NASA challenge team gives space thruster commercial boost

May 1, 2024
This challenge asked university and private developer teams to complete objectives in designing, building, and delivering small satellites capable of advanced deep space operations, Bailey G. Light reports for NASA.

WASHINGTON - In its pursuit to develop groundbreaking technologies to explore space and benefit life on Earth, NASA invites the public to contribute ideas to the agency through participatory opportunities, including challenges. The Cube Quest competition – NASA’s first in-space challenge – kicked off in 2015, offering a total prize purse of $5 million, Bailey G. Light reports for NASA. Continue reading original article.

The Military & Aerospace Electronics take:

1 May 2024 - In this competition, university and private developer teams were tasked with achieving specific goals in designing, constructing, and deploying small satellites capable of advanced deep space operations. Over the course of two phases, multiple teams worked on developing and testing technologies to launch small satellites, commonly referred to as CubeSats, into orbit.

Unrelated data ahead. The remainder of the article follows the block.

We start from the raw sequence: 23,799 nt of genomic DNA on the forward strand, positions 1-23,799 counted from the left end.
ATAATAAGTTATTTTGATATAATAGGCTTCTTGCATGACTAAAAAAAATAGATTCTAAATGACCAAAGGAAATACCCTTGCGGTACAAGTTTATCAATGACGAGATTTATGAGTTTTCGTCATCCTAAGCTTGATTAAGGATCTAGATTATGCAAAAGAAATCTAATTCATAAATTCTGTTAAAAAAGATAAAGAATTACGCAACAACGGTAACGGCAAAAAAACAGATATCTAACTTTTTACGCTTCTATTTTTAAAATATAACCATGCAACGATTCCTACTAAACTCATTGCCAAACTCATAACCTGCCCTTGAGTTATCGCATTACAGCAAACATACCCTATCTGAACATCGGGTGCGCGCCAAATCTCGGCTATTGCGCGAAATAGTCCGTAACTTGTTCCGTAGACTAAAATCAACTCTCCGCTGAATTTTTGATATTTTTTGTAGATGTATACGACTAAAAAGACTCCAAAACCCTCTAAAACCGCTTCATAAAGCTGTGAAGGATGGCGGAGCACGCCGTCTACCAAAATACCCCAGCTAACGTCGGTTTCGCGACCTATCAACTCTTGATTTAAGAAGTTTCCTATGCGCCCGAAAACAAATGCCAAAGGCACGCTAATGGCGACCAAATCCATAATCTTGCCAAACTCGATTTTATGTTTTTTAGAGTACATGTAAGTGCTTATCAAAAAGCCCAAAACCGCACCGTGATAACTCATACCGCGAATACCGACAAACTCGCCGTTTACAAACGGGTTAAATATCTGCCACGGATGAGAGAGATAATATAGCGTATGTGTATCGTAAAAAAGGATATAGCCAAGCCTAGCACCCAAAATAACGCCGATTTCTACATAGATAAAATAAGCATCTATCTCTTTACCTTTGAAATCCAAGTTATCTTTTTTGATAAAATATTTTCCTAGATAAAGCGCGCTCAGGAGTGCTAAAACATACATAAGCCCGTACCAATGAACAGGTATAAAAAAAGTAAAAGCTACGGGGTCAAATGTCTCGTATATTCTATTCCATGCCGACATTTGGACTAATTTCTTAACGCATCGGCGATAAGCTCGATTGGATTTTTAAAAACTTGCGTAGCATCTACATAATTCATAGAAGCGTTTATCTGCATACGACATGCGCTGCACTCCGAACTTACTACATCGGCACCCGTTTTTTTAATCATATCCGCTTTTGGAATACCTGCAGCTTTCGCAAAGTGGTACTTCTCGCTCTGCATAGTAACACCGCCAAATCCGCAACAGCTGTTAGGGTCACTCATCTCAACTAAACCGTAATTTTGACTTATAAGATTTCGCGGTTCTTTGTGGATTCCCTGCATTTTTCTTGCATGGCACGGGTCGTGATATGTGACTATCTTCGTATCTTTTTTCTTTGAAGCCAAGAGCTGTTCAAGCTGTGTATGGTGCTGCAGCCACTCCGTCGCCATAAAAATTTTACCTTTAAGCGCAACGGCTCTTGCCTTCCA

Among these teams, Team Miles from Tampa, Florida, stood out as the sole group to successfully deploy its CubeSat during the 2022 Artemis I flight test around the Moon. Led by Wesley Faler, Team Miles assembled its members primarily through Tampa Hackerspace, a local nonprofit workshop. The team expanded to include experts in software engineering, information technology, radio-frequency engineering, radiation, aerospace engineering, graphic design, and blacksmithing.

Related: NASA seeks innovative designs for Mars sample retrieval

Related: NASA seeks institutional participants for on-orbit CubeSat tech demonstrations

Related: NASA selects Phantom Space Corp. for commercial CubeSat launch

Jamie Whitney, Senior Editor
Military + Aerospace Electronics

Voice your opinion!

To join the conversation, and become an exclusive member of Military Aerospace, create an account today!